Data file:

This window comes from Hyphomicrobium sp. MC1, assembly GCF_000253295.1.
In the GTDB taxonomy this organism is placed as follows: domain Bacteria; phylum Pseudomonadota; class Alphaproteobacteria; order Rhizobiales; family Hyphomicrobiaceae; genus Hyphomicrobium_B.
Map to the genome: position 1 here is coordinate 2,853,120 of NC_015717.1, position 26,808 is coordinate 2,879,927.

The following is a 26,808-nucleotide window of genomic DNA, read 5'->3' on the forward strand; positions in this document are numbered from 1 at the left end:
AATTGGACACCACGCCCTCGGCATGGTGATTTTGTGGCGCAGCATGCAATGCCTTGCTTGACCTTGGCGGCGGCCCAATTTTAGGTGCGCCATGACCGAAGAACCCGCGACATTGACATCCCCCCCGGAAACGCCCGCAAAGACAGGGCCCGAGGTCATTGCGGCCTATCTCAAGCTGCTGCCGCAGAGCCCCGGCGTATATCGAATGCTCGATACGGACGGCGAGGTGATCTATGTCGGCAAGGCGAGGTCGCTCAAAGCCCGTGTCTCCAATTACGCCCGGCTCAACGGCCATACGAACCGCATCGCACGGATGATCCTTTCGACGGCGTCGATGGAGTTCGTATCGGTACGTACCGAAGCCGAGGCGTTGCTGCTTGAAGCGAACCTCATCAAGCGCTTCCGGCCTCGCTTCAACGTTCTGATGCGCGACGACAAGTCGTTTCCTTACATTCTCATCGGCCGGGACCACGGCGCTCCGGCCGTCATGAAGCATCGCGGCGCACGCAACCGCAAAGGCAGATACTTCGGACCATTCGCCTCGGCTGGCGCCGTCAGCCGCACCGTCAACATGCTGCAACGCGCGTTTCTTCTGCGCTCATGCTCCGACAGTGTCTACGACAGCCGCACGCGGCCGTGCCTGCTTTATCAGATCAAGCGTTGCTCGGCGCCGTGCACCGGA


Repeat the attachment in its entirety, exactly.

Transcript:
This window comes from Hyphomicrobium sp. MC1, assembly GCF_000253295.1.
In the GTDB taxonomy this organism is placed as follows: domain Bacteria; phylum Pseudomonadota; class Alphaproteobacteria; order Rhizobiales; family Hyphomicrobiaceae; genus Hyphomicrobium_B.
Map to the genome: position 1 here is coordinate 2,853,120 of NC_015717.1, position 26,808 is coordinate 2,879,927.

The following is a 26,808-nucleotide window of genomic DNA, read 5'->3' on the forward strand; positions in this document are numbered from 1 at the left end:
AATTGGACACCACGCCCTCGGCATGGTGATTTTGTGGCGCAGCATGCAATGCCTTGCTTGACCTTGGCGGCGGCCCAATTTTAGGTGCGCCATGACCGAAGAACCCGCGACATTGACATCCCCCCCGGAAACGCCCGCAAAGACAGGGCCCGAGGTCATTGCGGCCTATCTCAAGCTGCTGCCGCAGAGCCCCGGCGTATATCGAATGCTCGATACGGACGGCGAGGTGATCTATGTCGGCAAGGCGAGGTCGCTCAAAGCCCGTGTCTCCAATTACGCCCGGCTCAACGGCCATACGAACCGCATCGCACGGATGATCCTTTCGACGGCGTCGATGGAGTTCGTATCGGTACGTACCGAAGCCGAGGCGTTGCTGCTTGAAGCGAACCTCATCAAGCGCTTCCGGCCTCGCTTCAACGTTCTGATGCGCGACGACAAGTCGTTTCCTTACATTCTCATCGGCCGGGACCACGGCGCTCCGGCCGTCATGAAGCATCGCGGCGCACGCAACCGCAAAGGCAGATACTTCGGACCATTCGCCTCGGCTGGCGCCGTCAGCCGCACCGTCAACATGCTGCAACGCGCGTTTCTTCTGCGCTCATGCTCCGACAGTGTCTACGACAGCCGCACGCGGCCGTGCCTGCTTTATCAGATCAAGCGTTGCTCGGCGCCGTGCACCGGA